Filing Personal Bankruptcy – Honesty Is the Best Policy

Hearing the old adage “honesty is the best policy” can’t be more true when it comes to filing bankruptcy. When an individual files for personal bankruptcy they need to remember to be totally honest with the bankruptcy court. If the bankruptcy trustee finds any discrepancies in the schedules along with improper valuations of property, they can charge the debtor with fraud. The debtor should always give full disclosure to their bankruptcy attorney of their property and their finances and let the attorney decide how the bankruptcy petition should be filled out. When filing personal bankruptcy, you never know who your friends are. Many times, creditors, neighbors and sometimes even friends and family members will call the court to disclose hidden property. The bankruptcy attorney needs enough information to defend the debtor, just in case there is any accusation.

After making the decision to file Chapter 7, it is important to go over your work schedule with your bankruptcy attorney. Some individuals that have been working a lot of overtime might have a problem qualifying under the means test. This is something for the debtor to discuss with their bankruptcy attorney and not do it on their own. Quitting an extra job or suddenly stopping the overtime work might sound like a good solution, but the bankruptcy trustee just might not see it in the same light. In most cases, bankruptcy attorneys believe it is not required for a debtor to work overtime just to make ends meet. After discussing this with a bankruptcy attorney, the debtor should be able to stop working all the additional hours. With the debtor’s income reduced, the attorney should be able to re-evaluate the bankruptcy schedules to qualify the individual with the means test. Depending on how much extra income the individual is earning it might be necessary delay the filing up till six months. The decision to quit working so many hours can have many consequences for the debtor. This puts the debtor in a tough situation with a choice of working an exorbitant amount of hours to try and dig out of a financial hole, or risk not being able to file bankruptcy.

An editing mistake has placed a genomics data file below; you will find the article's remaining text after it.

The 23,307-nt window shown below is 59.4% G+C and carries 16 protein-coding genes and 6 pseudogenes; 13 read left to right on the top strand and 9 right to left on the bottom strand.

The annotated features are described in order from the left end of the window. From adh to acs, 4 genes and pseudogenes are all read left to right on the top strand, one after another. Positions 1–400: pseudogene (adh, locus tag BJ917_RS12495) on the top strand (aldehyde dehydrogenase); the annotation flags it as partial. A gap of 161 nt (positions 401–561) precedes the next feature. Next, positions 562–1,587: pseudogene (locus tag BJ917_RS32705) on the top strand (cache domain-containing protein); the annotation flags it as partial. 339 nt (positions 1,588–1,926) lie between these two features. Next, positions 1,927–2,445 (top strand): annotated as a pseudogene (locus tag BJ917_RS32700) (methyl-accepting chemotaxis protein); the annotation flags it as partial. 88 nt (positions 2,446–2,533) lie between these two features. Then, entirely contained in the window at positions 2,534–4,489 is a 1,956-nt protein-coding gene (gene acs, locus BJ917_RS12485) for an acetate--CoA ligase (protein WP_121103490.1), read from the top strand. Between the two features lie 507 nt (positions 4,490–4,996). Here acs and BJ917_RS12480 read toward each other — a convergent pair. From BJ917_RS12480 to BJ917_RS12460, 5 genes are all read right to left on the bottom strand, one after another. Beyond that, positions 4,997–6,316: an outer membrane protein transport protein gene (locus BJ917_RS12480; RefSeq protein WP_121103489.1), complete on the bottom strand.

Another income involved problem when filing bankruptcy is the way that the court views income. Any finances given or loaned to an individual in the six months prior to filing bankruptcy, is considered income. Most people don’t understand this and attorneys battle with it constantly. An example of this is an individual is on unemployment making $2000 a month. This not being enough to live on, they decide to take money out of their pension to the sum of $20,000. Thinking their pension is protected and the court cannot take this money would be incorrect. Looking at the timeframe when the money was taken out, if it falls in the six-month look back period is considered income. So now you could say that this individual made $32,000 in the past six months or $5400 a month. Depending on what state you’re in this might disqualify you to file for

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